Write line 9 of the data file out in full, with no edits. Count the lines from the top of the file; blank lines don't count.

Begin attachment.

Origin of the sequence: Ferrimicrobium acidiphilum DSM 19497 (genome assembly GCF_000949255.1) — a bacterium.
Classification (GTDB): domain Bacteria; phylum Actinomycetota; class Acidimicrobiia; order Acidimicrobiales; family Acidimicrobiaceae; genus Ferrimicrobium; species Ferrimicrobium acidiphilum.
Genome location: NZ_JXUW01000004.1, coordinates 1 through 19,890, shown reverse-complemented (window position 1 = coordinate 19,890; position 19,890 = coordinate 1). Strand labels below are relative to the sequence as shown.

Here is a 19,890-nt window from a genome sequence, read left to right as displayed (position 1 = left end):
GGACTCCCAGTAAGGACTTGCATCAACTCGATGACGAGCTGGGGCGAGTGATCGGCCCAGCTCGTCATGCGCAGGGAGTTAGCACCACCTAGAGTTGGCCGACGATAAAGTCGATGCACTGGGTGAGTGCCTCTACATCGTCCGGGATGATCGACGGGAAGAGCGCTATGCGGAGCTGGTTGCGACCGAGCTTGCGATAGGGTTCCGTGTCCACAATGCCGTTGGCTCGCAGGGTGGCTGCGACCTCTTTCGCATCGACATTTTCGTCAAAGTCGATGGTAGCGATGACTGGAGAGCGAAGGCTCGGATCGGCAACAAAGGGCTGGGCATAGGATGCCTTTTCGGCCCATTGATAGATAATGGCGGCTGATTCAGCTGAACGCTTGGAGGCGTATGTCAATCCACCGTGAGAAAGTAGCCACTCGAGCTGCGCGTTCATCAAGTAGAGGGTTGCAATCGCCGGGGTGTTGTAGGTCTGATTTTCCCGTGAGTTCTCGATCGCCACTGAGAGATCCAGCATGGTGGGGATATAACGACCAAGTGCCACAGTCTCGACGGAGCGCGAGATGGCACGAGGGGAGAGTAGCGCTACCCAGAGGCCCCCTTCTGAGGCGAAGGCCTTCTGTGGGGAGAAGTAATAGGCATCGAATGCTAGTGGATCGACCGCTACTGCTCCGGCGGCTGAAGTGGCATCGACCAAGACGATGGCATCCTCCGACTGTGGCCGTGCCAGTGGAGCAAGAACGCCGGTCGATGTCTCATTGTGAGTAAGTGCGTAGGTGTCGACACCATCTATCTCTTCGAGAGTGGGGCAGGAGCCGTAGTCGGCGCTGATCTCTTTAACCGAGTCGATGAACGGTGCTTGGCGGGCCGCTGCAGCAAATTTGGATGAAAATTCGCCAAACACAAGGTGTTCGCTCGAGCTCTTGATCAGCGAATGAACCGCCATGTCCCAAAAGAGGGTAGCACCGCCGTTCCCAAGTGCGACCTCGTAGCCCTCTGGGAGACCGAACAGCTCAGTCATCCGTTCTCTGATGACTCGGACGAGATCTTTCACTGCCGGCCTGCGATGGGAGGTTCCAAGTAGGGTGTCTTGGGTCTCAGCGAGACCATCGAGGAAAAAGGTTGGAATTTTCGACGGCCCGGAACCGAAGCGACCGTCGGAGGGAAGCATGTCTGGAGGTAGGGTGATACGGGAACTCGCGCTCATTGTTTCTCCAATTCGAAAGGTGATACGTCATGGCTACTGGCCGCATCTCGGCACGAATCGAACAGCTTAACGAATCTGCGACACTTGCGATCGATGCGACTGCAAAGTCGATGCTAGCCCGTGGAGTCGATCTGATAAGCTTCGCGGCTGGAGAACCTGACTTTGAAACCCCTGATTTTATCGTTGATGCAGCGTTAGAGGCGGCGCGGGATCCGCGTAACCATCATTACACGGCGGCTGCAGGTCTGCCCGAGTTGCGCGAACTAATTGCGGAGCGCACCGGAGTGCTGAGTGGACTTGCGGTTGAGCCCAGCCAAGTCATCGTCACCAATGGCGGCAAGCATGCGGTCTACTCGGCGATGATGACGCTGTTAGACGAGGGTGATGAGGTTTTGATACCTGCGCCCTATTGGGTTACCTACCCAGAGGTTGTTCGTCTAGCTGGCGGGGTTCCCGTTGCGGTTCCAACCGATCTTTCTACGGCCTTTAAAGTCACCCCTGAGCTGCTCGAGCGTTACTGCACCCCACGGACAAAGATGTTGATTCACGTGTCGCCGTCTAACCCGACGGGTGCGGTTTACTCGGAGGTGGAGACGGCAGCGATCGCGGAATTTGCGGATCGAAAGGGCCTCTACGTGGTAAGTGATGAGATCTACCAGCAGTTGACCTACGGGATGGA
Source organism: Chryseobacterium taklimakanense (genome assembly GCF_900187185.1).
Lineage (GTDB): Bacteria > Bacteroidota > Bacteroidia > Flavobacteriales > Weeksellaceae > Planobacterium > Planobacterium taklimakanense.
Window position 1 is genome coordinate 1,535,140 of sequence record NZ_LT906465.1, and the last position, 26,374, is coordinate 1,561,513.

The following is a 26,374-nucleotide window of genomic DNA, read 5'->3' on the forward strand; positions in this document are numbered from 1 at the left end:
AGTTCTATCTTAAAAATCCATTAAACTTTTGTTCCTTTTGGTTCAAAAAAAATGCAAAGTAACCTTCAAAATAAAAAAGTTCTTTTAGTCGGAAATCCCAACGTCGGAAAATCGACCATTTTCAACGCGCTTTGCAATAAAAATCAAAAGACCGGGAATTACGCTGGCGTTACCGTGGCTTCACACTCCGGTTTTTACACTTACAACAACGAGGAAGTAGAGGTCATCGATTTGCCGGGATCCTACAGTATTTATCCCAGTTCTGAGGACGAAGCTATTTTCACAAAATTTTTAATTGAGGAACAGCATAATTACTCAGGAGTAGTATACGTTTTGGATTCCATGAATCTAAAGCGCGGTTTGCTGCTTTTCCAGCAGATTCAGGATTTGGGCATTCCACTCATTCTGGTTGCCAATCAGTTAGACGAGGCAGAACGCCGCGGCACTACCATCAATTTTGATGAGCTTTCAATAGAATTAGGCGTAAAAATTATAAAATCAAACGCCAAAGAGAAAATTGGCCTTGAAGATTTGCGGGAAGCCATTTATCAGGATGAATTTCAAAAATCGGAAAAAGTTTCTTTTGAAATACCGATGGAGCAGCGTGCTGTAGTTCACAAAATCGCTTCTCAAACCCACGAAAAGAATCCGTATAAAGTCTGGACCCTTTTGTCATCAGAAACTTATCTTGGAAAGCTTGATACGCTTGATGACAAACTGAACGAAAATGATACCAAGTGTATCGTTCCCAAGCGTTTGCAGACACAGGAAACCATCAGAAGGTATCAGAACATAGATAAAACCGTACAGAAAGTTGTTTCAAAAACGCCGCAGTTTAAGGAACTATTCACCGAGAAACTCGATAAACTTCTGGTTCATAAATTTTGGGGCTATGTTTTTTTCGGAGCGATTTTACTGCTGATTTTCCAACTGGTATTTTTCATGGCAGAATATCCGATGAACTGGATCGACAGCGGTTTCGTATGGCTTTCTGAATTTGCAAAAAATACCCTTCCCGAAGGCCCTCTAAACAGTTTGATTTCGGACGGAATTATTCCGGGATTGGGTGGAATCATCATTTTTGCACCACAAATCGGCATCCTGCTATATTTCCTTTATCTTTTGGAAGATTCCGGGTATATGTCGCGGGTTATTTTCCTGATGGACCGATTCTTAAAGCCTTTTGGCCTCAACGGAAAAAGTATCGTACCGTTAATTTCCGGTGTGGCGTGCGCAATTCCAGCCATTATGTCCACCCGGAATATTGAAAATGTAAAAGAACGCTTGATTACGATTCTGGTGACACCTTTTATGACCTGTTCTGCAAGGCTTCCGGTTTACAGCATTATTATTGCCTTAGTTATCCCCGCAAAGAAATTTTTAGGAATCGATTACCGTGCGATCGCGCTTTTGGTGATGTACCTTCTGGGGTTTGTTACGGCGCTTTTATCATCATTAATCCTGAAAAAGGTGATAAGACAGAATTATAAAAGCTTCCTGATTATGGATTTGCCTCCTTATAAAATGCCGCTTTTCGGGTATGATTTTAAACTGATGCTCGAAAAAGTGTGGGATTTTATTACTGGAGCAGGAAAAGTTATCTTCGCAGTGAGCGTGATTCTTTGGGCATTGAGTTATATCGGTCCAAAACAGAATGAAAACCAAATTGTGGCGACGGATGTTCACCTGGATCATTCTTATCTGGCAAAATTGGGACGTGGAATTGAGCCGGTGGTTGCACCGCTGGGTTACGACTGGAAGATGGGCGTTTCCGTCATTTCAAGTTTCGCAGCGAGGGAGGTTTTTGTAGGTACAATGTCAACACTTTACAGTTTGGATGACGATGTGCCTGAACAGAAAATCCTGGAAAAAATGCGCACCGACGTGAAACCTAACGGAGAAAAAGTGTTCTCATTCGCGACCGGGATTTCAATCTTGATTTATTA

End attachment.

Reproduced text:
The following is a 26,374-nucleotide window of genomic DNA, read 5'->3' on the forward strand; positions in this document are numbered from 1 at the left end: